his side. it all fits that cosby spoke so freely because he was testifying without any fear that he wouldn't get charged for that which he was about to say? >> absolutely. at the time the agreement was reached, bruce castor was the elected district attorney of montgomery county, pennsylvania. in that capacity, he had the absolute authority to bind the common wealth, not just during his administration, but through his successor administrations to this agreement, and the problem is, it's fundamentally unfair to renege on the agreement. mr. cosby gave up one of the most valuable rights we possess, the right to protect against self incrimination, based on the promise from mr. castor that he would not prous can you tell. now it becomes hot not ter in the fall of 2015 and the first assistant district attorney, now the d.a., runs basically on this
issue. similar to the '88 bush-dukakis campaign when the party of willy horton was bandied about. >> i need to ask areva something. i know the current d.a. is going to rely on a press release that bruce castor, the former d.a. issued back? 2005. here is what it looks like, if we could put it on the screen. this is the press release issued february 17 of '05. there's one line that the current d.a. will zero in on. district attorney cautions all parties that he will reconsider this decision should the need arise, which seems to suggest the door was always left open to go after cosby if there were new information coming to light. but i take note of the fact of the preceding sentence, big paragraph. put it up on the screen if you
wouldn't mind. the district attorney does not intend to expound publicly on the details of his decision for fears that his opinions and analysis might be given undue weight by jurors in any contemplated civil action. here is the point i'm trying to make, i think the old d.a. is saying -- >> i think the former d.a. is double-talking. he has this private agreement he's made with mr. cosby's attorney, but yet he's issuing this press release where he's talking in code. i just think he has a fundamental problem here as william has said. you cannot make a promise to a citizen not to prosecute him and encourage him to talk freely about things that could be prosecutable and then two years, five years, ten years later, find that person in the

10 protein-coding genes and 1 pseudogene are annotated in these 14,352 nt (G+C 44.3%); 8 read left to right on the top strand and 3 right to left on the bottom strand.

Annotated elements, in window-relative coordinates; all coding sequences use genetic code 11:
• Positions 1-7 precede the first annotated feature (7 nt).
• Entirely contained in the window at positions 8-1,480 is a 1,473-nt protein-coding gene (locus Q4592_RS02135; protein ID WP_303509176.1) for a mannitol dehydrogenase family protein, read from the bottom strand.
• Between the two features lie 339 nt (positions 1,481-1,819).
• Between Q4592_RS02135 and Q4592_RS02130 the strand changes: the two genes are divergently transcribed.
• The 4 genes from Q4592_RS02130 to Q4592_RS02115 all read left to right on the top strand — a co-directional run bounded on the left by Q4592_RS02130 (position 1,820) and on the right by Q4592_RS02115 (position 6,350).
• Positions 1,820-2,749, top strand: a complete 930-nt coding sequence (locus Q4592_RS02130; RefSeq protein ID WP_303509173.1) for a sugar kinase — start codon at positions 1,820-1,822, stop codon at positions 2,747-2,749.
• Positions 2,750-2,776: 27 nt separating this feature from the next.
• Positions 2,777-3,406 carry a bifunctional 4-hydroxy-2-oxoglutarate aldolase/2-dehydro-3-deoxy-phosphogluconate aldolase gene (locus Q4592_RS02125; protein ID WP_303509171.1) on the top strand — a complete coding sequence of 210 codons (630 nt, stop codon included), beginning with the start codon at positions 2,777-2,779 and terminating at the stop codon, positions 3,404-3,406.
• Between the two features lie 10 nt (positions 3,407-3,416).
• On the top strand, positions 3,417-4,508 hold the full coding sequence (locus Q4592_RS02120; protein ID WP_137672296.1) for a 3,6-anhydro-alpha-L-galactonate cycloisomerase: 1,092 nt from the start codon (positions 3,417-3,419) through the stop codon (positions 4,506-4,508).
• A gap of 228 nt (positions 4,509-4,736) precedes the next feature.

situation being prosecuted on the very issue you said you wouldn't use. when he talked about prosecuting cosby recently, i think that's disingenuous and unfair. i hope the judge sees it that way. >> let's wrap it up as follows. each of you gets a closing statement on the significance of this e-mail sent by the old d.a. to the then d.a. three months before they charged bill cosby saying, hey, you can't do this because we cut a deal. mark o'mara, sum up. >> no question it's going to be significant. i have no idea why it wasn't in writing. i don't know why his civil lawyers back then had him sit for a separation when the plan always was to settle this out. why even have the deposition? i think that was the second mistake they made. the first mistake, this should have been in writing and ironclad. it may trap the present prosecution against cosby. >> you raise a good point. if the fix was in to make the civil case go away, why have him write the check without him